James Rufus Koren, Staff Writer
Created: 11/04/2010 08:13:33 PM PDT

Voters in San Bernardino and Los Angeles counties closely echoed voters up and down the state in saying “yes” or “no” to the nine state ballot measures decided Tuesday.

A majority of voters in each county picked the winners and losers in all but two cases.

California voters approved propositions 20, which changes how congressional district boundaries will be drawn next year; 22, which would keep the state from borrowing money from local agencies; 25, which allows state lawmakers to pass a budget with a simple-majority vote rather than a super-majority vote; and 26, which will require state and local fee increases to be approved by a super-majority.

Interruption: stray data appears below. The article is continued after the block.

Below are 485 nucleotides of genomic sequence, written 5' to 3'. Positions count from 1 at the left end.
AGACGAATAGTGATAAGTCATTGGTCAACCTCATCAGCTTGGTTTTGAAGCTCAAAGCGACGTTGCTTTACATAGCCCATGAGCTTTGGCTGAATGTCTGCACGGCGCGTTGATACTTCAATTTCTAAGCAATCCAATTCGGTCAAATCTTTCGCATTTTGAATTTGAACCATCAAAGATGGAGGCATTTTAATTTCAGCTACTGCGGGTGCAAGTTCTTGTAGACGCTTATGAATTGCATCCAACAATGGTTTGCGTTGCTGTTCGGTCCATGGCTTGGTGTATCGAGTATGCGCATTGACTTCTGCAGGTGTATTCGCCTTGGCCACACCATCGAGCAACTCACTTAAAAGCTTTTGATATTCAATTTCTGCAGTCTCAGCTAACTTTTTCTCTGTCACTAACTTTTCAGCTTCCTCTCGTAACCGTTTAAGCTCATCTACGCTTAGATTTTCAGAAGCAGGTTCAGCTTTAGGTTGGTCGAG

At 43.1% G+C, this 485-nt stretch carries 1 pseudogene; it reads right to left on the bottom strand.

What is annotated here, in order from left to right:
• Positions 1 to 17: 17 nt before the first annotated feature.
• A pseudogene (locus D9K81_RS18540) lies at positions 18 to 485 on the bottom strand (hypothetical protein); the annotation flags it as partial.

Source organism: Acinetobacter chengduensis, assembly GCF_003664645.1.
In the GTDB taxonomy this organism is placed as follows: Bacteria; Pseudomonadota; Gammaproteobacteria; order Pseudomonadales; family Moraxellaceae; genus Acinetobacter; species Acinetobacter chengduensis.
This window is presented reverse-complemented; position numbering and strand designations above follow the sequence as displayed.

In San Bernardino County, voters were slightly more conservative. They said yes to 20, 22 and 26, but turned down Proposition 25, which takes some power away from the Republican minority in the state Legislature.

Both the Assembly and state Senate are controlled by Democrats, but Republicans have enough members in both houses that at least a few Republicans have to cross the aisle for a super-majority to be achieved. Passage of Proposition 25 means Democrats can pass a budget without Republican votes.

Los Angeles County voters, meanwhile, were more Democratic-leaning than the state as a whole. They supported Proposition 25, as well as propositions 20 and 22, but turned down Proposition 26, which gives Republicans more leverage in Sacramento.

In both houses of the Legislature, any fee increases will have to be approved by at least a few Republicans, many of whom say fees are taxes.

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